"Thanks to the presence of Asian population, Birmingham is famous for its curries, and known as the curry capital of Britain. A type of curry called "balti" is reputed to have been born in Birmingham, among the Bangladeshi and Punjabi immigrants. Balti can be found now anywhere in Britain, but not in India, Pakistan, or even in Bangladesh."
Averting the Curry Crisis

Would-be Citizens - with or without cooking skills - can try this entrance exam.

Sorry if you fail (as I did and I'm a British citizen already), but bear in mind that the real one will be even more difficult (and I'm damn sure I'd fail that too!)

The rest of you will just have to learn to make your own Chicken Tikka, with or without the masala sauce (gravy), until the crisis blows over.

Chicken Tikka

Serves one person, maybe two if you serve it with rice.
  • 1 boneless chicken breast, cubed
  • 1 tsp chopped and crushed ginger
  • 2 cloves garlic, crushed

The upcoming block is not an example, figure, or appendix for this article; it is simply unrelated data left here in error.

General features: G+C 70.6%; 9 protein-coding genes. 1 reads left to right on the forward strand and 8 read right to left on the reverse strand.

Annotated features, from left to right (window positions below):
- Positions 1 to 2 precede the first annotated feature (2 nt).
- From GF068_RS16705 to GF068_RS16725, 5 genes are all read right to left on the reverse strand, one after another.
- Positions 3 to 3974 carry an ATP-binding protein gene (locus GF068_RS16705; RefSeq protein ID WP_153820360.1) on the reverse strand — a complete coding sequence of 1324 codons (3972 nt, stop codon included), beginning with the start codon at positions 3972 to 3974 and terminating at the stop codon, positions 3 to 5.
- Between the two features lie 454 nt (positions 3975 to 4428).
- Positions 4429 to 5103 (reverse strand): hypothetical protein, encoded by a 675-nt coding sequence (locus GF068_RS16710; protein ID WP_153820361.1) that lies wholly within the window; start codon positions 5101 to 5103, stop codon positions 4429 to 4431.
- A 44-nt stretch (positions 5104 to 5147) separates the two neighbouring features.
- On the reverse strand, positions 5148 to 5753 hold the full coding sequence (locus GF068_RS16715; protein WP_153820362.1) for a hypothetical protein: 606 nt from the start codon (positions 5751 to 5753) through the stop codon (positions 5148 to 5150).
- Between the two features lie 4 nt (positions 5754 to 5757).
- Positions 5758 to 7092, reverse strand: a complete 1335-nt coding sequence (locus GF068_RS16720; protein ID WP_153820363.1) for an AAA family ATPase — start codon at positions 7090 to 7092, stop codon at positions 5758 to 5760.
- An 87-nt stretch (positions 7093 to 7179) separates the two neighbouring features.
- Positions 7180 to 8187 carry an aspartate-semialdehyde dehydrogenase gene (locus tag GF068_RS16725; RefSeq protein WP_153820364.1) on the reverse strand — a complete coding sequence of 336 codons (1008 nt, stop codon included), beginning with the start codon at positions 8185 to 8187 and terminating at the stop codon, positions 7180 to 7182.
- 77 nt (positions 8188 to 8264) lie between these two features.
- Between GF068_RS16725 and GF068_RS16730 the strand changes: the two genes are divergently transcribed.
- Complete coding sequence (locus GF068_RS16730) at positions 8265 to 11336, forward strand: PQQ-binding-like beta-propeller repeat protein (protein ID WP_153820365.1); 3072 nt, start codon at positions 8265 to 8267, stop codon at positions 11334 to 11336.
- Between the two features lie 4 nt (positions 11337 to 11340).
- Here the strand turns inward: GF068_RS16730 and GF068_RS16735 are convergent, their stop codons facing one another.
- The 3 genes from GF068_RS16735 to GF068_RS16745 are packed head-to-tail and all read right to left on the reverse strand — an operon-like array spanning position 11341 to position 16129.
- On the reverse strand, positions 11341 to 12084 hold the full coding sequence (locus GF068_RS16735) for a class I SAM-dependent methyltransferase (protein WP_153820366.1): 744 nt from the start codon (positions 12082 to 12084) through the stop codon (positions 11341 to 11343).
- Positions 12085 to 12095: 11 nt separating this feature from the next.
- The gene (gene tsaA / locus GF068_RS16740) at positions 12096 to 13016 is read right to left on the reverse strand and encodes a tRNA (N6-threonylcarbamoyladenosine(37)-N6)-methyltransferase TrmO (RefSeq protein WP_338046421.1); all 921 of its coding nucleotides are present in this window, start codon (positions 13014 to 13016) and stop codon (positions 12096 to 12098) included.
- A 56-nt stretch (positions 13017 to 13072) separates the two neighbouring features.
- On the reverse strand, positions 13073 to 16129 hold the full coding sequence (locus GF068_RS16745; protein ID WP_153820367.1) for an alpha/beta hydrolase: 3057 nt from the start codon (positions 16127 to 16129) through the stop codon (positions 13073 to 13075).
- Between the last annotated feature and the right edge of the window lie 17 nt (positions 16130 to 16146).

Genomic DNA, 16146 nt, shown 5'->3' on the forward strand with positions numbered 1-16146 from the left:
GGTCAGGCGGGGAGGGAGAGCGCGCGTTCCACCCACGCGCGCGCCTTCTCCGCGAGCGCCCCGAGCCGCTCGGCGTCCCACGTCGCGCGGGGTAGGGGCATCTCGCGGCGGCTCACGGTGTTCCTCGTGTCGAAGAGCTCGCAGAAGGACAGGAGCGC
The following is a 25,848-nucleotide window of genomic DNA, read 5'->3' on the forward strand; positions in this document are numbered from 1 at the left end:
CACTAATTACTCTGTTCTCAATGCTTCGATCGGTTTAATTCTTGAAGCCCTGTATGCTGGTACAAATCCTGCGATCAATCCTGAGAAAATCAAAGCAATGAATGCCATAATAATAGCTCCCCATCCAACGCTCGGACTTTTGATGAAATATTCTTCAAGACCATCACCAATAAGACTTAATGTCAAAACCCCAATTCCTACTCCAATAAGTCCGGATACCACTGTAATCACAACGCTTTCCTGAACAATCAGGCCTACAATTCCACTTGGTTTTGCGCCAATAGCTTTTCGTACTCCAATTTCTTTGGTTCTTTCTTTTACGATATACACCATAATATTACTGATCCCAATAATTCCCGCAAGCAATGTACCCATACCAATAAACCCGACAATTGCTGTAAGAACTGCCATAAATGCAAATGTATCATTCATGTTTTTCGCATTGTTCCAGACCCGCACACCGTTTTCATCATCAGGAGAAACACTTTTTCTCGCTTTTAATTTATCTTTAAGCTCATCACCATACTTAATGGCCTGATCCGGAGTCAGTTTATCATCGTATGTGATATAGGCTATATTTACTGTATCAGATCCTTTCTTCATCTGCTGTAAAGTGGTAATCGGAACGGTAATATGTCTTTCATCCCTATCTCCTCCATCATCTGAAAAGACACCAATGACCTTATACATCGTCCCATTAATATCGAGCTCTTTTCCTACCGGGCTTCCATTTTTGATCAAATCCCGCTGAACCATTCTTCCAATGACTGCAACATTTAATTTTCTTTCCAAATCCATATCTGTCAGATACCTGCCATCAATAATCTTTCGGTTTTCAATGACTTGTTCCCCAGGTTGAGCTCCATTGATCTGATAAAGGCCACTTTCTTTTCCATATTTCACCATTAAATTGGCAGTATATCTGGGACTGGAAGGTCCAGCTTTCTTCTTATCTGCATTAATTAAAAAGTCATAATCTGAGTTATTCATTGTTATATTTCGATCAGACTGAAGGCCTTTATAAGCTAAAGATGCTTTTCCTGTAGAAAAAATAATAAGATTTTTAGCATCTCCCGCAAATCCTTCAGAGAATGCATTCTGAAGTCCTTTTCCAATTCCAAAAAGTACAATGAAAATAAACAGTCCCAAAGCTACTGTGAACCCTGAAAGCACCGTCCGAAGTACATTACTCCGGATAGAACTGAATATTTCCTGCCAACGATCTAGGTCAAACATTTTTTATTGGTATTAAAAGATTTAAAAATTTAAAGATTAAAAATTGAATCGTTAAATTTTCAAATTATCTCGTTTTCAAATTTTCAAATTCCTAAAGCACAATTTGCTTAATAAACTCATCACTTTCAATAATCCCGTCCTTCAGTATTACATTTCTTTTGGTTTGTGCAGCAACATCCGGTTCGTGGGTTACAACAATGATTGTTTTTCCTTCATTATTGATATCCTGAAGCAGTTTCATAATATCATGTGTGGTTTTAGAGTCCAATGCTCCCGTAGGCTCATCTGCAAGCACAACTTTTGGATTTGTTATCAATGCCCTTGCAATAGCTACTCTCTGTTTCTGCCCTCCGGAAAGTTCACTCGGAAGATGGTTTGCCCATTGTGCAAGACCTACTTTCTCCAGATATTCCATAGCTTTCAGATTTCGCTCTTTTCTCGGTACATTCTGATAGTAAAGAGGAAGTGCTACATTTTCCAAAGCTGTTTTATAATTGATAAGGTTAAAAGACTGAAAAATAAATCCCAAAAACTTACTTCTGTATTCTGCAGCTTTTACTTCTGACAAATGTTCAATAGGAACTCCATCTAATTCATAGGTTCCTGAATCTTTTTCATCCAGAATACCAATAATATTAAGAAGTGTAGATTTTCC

• 1 tsp chilli powder
  • 1/4 tsp turmeric
  • 1/4 tsp salt
  • 2/3 cup plain yogurt
  • 1/4 tsp curry powder
  • 1/4 tsp garam masala
  • 3 Tbs lemon juice
  • 1 Tbs olive oil
  • 1/4 tsp coriander
  • 1/4 tsp corn starch
Mix together all of the ingredients together (sic). Let the chicken marinate for 3-4 hours. When it's ready to go, heat up the grill and grill the chicken on skewers. While they're grilling, take 1/2 cup of the marinade and put it in a small saute pan. Before heating it, mix in 1/4 tsp corn starch. Heat the sauce until it thickens and then let it bubble for a while. Set that aside until the chicken is done.
Recipe from Jon Sullivan.

Re-create Birmingham Balti restaurant favourites

You too can create a Brummie restaurant-style Balti in minutes with, Authentic Balti Curry Restaurant Recipes Revealed. Co-written by a highly experienced Bangladeshi chef of the award winning Kushi Balti House in Moseley, this book shows how to re-create Birmingham Balti restaurant favourites at home. David suggests finishing off a Balti meal (equally good after tikka) with Kulfi ice cream. I would beg to differ, but it's up to you. Try the Ras Malai instead.

If you can get to any of the restaurants and Balti Houses in Birmingham's Balti Triangle, they're either next door to or are Sweet Centers as well. Good for business, bad for we who love spicy food AND have sweet tooths! :)

Britain's Curry Crisis | The UK is in a curry crisis

Photo Minaxibose1992 [CC BY-SA 4.0], via Wikimedia Commons